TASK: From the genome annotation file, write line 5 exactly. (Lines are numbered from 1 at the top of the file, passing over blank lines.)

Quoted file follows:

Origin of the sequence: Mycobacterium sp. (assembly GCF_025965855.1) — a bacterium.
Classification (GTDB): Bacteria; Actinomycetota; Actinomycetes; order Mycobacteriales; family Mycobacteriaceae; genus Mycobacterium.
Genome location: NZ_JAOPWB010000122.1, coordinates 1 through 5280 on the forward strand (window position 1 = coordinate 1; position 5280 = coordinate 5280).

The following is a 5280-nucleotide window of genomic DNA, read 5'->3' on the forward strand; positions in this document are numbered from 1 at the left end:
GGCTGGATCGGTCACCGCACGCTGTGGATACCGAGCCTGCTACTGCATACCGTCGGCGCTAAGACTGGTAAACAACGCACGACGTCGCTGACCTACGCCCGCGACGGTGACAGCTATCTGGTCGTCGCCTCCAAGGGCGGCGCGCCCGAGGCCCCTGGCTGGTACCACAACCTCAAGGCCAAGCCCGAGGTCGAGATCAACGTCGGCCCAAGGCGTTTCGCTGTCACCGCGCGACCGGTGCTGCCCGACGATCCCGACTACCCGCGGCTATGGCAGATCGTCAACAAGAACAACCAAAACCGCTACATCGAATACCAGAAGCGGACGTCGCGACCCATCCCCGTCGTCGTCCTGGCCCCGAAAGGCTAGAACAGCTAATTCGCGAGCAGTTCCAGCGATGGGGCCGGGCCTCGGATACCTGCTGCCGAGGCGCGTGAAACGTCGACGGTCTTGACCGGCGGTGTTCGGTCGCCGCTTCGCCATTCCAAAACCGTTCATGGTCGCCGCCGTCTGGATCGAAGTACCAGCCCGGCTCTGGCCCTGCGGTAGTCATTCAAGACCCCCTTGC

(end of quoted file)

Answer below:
GGCTGGATCGGTCACCGCACGCTGTGGATACCGAGCCTGCTACTGCATACCGTCGGCGCTAAGACTGGTAAACAACGCACGACGTCGCTGACCTACGCCCGCGACGGTGACAGCTATCTGGTCGTCGCCTCCAAGGGCGGCGCGCCCGAGGCCCCTGGCTGGTACCACAACCTCAAGGCCAAGCCCGAGGTCGAGATCAACGTCGGCCCAAGGCGTTTCGCTGTCACCGCGCGACCGGTGCTGCCCGACGATCCCGACTACCCGCGGCTATGGCAGATCGTCAACAAGAACAACCAAAACCGCTACATCGAATACCAGAAGCGGACGTCGCGACCCATCCCCGTCGTCGTCCTGGCCCCGAAAGGCTAGAACAGCTAATTCGCGAGCAGTTCCAGCGATGGGGCCGGGCCTCGGATACCTGCTGCCGAGGCGCGTGAAACGTCGACGGTCTTGACCGGCGGTGTTCGGTCGCCGCTTCGCCATTCCAAAACCGTTCATGGTCGCCGCCGTCTGGATCGAAGTACCAGCCCGGCTCTGGCCCTGCGGTAGTCATTCAAGACCCCCTTGC